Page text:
Investors are glowing on the relative strength of the Nook and the company's digital content sales, while physical book sales slip. BN.com sales, which include Nook offerings, rose 37% compared to last year, to $198 million, showing a comparable-sales increase of 65%. Not surprisingly, bricks-and-mortar sales decreased 3%, to $1 billion, with comparable-store sales falling 1.6%. The company's college segment similarly showed declining sales and comps.
Full-year guidance was fairly rosy, with the company projecting BN.com's comparable sales jumping 60% to 70%. B&N expects retail comps to increase 2% to 3%, as it's hoping to catch sales fallout in the ballpark of $150 million to $200 million from the liquidation of Borders stores. I'm skeptical of comps rising that much since the biggest comps increase in the past five years was only 1.8%, and that was back in 2007. The company expects its consolidated Nook business across all segments to double this year to $1.8 billion.
The company's balance sheet is starting to run a little light on cash, down to $22.4 million. That $204 million from Liberty Media (NAS: LCAPA) could come in handy right about now. Digital sales are the only saving grace for the company, and the company is plunging all the profit from its retail bookstores into growing BN.com. The retail segment generated $45.5 million in EBITDA, covering some of the losses from the college and BN.com areas, which lost $69.1 million combined.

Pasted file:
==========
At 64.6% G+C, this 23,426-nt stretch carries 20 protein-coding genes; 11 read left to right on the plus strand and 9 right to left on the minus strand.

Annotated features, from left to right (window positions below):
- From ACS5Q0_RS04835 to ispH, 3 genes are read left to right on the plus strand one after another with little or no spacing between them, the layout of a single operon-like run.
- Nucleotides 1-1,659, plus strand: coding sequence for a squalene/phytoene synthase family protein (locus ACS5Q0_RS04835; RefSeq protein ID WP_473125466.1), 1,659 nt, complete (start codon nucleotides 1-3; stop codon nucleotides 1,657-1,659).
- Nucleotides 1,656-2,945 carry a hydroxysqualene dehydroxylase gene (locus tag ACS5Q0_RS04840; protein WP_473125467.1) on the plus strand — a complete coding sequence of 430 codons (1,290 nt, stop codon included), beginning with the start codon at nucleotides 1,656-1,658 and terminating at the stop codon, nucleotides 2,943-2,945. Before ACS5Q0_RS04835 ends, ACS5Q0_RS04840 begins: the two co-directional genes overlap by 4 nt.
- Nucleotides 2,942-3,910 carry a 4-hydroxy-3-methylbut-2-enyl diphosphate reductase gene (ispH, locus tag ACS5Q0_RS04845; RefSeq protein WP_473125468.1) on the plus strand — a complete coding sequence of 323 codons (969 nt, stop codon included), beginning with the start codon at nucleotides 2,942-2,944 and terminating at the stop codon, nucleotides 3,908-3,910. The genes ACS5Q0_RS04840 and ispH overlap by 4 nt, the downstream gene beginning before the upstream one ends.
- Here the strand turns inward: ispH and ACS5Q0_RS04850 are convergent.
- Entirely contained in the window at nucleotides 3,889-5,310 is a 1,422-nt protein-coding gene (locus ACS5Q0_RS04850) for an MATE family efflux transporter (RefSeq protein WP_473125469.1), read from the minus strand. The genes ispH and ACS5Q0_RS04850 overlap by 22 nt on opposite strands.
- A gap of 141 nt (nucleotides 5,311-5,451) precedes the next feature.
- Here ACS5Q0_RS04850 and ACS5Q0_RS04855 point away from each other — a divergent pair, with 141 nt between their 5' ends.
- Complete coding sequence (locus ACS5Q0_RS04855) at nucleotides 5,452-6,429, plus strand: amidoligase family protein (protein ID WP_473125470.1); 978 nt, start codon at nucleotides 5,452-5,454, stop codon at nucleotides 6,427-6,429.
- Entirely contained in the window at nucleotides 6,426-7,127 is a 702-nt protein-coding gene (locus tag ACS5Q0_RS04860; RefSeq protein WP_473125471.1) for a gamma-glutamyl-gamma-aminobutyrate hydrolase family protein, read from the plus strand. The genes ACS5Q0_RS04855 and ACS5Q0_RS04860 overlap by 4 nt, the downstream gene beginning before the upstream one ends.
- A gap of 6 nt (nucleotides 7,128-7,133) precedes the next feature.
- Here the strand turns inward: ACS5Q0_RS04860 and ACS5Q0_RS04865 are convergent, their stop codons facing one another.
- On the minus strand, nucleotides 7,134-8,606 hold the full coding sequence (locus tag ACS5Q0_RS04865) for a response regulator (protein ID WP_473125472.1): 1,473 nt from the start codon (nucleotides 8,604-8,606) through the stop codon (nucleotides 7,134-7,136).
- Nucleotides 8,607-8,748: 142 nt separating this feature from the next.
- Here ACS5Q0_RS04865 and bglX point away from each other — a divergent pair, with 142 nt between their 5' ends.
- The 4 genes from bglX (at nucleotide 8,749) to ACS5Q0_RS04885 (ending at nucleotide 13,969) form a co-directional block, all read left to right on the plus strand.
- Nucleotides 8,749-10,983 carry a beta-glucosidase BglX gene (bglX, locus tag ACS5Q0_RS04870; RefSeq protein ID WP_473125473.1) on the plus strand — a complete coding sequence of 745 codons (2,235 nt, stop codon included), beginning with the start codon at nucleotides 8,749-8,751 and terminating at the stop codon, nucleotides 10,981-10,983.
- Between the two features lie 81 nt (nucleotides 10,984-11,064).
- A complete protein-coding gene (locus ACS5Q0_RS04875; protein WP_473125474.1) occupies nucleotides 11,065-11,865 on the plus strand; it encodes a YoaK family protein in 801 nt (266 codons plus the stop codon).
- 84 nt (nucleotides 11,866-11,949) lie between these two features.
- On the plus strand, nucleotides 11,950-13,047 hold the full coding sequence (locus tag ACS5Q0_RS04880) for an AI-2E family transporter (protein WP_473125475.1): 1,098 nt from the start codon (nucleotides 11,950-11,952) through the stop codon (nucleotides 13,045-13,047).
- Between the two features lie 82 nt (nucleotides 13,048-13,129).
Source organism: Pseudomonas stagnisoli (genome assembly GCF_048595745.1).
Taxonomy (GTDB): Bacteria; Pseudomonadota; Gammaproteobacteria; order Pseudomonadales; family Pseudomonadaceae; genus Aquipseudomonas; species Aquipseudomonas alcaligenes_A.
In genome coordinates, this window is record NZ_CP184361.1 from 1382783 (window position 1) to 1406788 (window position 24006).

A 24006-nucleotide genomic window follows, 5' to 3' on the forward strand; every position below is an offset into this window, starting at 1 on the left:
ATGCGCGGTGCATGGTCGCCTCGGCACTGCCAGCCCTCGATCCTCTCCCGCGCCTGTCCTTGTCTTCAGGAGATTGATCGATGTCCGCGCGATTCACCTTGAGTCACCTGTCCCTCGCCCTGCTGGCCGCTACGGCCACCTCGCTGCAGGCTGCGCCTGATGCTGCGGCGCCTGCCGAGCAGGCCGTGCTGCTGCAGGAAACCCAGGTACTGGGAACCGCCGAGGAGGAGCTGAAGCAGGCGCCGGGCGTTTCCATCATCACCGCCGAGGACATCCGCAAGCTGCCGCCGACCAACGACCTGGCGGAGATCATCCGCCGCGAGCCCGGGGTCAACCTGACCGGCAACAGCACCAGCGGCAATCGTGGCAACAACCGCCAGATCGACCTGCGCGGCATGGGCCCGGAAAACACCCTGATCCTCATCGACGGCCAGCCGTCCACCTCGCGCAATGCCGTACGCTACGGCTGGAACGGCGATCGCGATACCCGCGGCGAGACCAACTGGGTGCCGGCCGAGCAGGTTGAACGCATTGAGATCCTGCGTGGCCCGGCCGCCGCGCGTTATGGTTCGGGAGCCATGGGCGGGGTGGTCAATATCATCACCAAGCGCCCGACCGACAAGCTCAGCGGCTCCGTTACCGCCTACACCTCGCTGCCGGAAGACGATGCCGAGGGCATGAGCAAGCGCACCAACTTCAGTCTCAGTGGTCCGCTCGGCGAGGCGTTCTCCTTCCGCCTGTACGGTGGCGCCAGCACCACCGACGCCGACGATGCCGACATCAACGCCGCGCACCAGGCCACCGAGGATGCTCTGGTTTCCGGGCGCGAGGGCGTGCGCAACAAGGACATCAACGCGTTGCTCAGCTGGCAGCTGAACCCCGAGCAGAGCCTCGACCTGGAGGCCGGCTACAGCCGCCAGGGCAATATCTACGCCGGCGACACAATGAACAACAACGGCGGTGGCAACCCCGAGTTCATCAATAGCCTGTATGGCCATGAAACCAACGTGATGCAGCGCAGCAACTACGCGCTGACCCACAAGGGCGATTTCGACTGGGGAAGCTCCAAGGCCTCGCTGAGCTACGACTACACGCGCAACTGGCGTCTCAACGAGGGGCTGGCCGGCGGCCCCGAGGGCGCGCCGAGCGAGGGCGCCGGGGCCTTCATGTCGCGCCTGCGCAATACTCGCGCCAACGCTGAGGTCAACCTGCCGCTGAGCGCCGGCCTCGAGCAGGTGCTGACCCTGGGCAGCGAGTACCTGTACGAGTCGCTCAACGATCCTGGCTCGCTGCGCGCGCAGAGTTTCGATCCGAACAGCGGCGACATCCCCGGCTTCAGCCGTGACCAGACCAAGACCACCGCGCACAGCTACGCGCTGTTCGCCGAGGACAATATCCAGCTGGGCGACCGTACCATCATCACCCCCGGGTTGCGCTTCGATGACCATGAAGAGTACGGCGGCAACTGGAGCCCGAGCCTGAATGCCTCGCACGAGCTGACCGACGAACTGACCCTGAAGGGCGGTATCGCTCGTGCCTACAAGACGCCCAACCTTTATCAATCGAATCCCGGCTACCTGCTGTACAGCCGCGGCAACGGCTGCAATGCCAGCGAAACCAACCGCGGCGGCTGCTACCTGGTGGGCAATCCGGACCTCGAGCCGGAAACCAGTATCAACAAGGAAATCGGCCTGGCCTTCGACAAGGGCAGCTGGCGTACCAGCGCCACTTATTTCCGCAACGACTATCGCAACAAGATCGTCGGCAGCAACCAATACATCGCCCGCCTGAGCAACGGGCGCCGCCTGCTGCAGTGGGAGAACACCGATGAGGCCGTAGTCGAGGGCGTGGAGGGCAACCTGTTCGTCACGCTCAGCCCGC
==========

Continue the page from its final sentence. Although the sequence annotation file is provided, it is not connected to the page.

The only story here that might have a happy ending for shareholders is a turnaround story. I'm glad the company is recognizing the need to grow its fledgling digital offerings in the face of declining physical sales, since ignoring that trend was the fatal mistake that led to Borders' demise.
Things are starting to shape up with Barnes & Noble's digital strategy, and the benefits from Liberty Media's investment will start to sink in soon. The real test will be how the Nook stands up against Amazon.com's (NAS: AMZN) Android tablet when it's released, since it will be more of a direct competitor than the highly specialized Kindle. Investing is a holistic process, and as a whole I don't see B&N as a worthwhile investment. It has some legitimate bright spots, but it also has some glaring weaknesses.
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At the time thisarticle was published Fool contributorEvan Niuowns shares of Amazon.com, but he holds no other position in any company mentioned.Click hereto see his holdings and a short bio.Motley Fool newsletter serviceshave recommended buying shares of Amazon.com. Try any of our Foolish newsletter servicesfree for 30 days. We Fools may not all hold the same opinions, but we all believe thatconsidering a diverse range of insightsmakes us better investors. The Motley Fool has adisclosure policy.
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